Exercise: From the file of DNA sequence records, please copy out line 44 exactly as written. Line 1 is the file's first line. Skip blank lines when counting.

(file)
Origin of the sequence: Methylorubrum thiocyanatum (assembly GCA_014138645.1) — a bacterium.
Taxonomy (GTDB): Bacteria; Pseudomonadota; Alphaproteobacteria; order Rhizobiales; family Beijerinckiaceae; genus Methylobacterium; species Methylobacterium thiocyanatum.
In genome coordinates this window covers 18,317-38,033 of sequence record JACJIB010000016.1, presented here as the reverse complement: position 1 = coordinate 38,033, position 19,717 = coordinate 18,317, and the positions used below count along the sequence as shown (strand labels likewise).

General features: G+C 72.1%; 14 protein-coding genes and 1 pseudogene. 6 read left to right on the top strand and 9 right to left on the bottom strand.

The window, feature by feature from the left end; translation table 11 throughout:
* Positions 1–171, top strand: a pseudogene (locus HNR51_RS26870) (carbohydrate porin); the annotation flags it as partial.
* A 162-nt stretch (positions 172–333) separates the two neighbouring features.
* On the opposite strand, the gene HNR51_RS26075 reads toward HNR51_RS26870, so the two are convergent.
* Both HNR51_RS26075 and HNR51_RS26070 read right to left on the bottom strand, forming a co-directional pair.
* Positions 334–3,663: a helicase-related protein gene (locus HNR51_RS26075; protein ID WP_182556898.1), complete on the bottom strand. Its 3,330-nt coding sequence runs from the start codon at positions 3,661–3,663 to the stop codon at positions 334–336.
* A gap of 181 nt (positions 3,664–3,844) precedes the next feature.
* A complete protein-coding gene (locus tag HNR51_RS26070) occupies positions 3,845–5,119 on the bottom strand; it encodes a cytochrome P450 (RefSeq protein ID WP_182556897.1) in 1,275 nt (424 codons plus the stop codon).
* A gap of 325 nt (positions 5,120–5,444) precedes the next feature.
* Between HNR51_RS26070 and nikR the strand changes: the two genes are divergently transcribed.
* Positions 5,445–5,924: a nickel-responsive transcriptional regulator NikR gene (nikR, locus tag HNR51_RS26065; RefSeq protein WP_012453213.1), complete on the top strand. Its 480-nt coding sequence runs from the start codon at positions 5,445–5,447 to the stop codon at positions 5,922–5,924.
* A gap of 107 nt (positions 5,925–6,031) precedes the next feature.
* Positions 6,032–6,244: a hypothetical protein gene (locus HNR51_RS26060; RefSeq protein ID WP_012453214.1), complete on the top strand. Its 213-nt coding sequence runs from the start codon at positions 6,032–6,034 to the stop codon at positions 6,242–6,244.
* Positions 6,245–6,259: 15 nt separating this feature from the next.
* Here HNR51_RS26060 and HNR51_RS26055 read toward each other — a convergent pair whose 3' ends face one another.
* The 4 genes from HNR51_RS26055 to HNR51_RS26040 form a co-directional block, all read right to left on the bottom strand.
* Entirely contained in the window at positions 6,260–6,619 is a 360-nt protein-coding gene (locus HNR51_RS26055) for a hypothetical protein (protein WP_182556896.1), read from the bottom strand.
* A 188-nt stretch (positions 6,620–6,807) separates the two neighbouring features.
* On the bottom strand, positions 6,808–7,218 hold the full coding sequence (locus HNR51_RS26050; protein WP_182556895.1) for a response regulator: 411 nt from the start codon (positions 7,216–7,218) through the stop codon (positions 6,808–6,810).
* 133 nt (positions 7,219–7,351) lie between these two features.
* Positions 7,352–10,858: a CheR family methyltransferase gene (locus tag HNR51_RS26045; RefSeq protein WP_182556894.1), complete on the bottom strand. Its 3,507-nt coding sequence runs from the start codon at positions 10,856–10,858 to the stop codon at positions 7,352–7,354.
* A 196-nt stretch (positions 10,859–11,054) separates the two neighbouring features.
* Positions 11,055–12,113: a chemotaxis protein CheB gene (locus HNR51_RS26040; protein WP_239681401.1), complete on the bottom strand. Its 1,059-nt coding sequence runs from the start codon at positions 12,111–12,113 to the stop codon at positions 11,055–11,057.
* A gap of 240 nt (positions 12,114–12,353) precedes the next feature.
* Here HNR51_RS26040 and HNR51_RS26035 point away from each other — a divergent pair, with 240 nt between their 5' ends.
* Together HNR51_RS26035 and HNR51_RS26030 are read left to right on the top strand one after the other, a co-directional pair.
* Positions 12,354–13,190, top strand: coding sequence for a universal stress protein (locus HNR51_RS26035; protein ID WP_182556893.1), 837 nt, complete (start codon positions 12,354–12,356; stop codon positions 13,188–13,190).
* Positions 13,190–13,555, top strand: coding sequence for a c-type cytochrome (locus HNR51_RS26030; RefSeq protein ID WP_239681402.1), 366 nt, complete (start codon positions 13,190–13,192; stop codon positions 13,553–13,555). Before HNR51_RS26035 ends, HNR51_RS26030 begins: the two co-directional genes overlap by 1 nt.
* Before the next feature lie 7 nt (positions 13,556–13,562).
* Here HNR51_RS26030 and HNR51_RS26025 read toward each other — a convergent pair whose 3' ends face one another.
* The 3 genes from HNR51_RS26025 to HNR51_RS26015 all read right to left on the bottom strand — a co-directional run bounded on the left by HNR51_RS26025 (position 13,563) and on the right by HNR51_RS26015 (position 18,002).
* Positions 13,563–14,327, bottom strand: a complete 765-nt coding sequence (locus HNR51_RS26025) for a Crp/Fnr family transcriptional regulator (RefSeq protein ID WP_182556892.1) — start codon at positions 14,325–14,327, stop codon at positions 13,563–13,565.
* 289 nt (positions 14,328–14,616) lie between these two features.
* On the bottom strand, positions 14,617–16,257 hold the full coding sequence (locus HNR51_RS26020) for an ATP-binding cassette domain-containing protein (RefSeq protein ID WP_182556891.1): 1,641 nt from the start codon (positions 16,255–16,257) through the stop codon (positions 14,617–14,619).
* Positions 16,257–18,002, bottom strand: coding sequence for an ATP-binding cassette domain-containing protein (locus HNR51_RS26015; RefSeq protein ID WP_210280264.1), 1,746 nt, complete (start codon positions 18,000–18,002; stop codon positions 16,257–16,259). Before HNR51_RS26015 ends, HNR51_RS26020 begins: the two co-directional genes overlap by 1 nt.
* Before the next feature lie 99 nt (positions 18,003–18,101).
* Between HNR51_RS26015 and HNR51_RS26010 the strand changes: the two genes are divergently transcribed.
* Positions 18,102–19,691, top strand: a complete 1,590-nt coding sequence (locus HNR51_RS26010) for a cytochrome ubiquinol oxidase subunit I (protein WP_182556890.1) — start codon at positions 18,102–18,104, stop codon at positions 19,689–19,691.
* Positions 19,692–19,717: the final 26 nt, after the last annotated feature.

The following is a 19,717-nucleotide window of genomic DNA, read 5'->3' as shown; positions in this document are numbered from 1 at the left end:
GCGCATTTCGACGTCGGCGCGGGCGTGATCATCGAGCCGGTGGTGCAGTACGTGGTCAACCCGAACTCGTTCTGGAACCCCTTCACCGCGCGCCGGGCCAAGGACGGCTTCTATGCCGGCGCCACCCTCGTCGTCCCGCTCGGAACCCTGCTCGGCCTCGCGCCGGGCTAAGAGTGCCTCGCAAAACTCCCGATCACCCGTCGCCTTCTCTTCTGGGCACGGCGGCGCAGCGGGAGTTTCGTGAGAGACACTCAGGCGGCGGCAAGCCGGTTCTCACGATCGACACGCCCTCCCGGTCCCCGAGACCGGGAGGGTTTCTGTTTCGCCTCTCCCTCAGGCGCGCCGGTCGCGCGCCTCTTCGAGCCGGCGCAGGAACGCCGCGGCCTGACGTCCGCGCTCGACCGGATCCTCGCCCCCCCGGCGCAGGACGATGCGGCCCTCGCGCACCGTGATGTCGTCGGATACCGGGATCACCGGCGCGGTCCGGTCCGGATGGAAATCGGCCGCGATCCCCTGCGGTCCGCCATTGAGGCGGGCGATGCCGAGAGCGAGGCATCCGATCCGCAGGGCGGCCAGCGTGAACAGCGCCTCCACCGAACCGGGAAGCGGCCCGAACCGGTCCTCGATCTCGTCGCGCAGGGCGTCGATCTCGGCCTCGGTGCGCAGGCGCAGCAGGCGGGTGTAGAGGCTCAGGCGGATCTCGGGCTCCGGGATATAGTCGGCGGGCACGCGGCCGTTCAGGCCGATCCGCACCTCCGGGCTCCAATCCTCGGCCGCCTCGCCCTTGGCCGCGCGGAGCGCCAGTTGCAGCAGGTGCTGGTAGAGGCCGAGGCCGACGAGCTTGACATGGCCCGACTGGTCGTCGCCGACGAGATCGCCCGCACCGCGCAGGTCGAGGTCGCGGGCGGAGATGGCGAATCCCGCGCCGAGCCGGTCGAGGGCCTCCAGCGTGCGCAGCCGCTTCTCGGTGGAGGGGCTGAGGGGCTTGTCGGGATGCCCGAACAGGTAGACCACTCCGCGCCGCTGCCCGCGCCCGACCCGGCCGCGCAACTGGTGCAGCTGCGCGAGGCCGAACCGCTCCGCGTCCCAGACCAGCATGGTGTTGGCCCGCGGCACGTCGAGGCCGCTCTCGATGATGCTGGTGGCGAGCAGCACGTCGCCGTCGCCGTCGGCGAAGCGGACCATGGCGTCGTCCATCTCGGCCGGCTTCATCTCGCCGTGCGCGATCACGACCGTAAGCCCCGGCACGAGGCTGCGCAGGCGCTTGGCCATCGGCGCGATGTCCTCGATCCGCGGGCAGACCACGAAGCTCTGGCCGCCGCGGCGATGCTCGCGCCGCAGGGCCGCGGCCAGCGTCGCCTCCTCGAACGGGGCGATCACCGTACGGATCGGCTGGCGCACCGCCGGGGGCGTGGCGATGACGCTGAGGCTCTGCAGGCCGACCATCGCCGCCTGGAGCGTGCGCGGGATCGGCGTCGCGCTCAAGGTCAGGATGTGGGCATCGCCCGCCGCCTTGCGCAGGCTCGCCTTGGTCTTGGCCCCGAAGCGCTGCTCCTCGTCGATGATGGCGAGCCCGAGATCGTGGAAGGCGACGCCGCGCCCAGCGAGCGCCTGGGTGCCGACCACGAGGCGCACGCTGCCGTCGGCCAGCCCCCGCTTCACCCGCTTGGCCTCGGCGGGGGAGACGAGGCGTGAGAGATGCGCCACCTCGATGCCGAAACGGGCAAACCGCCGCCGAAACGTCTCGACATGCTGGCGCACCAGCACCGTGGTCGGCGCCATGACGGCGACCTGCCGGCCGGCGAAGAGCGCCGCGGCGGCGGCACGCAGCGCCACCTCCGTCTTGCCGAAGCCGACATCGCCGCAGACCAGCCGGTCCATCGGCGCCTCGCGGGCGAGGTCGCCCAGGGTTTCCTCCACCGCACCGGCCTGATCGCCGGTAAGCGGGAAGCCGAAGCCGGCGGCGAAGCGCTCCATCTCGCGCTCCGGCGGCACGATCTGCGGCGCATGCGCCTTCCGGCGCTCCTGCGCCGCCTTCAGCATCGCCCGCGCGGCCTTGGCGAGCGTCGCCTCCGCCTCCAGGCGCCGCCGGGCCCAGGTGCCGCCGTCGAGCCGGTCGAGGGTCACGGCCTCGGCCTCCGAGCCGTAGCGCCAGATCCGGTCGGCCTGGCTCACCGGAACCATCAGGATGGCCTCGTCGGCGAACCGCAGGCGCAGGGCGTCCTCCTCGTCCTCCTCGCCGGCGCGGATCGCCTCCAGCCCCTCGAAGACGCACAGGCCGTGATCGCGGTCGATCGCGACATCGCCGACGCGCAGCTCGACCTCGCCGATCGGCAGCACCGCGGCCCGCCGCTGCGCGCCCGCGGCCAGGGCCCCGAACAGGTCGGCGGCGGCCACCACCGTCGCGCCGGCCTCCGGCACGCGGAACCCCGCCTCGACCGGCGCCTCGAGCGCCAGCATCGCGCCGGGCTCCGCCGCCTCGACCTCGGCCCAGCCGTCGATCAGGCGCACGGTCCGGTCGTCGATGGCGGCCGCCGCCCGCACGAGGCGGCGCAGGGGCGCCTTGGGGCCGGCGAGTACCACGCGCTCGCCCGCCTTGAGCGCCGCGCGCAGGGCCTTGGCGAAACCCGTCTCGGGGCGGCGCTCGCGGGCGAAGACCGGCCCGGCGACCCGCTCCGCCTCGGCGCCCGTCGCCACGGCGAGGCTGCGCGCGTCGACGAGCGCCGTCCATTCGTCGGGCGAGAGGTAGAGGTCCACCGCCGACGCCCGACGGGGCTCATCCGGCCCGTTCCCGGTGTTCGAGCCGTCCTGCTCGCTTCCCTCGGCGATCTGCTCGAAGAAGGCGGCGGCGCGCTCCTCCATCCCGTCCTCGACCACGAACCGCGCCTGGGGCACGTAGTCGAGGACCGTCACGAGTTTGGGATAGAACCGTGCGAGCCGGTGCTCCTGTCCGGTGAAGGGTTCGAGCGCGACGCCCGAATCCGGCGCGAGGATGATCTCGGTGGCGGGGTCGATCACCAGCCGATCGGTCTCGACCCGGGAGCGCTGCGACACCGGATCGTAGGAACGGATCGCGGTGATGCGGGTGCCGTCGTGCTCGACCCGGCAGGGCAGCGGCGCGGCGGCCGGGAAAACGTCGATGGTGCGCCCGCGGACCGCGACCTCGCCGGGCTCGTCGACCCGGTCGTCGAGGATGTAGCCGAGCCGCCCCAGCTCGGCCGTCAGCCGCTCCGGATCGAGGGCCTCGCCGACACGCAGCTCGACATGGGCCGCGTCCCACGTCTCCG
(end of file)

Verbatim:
The following is a 19,717-nucleotide window of genomic DNA, read 5'->3' as shown; positions in this document are numbered from 1 at the left end: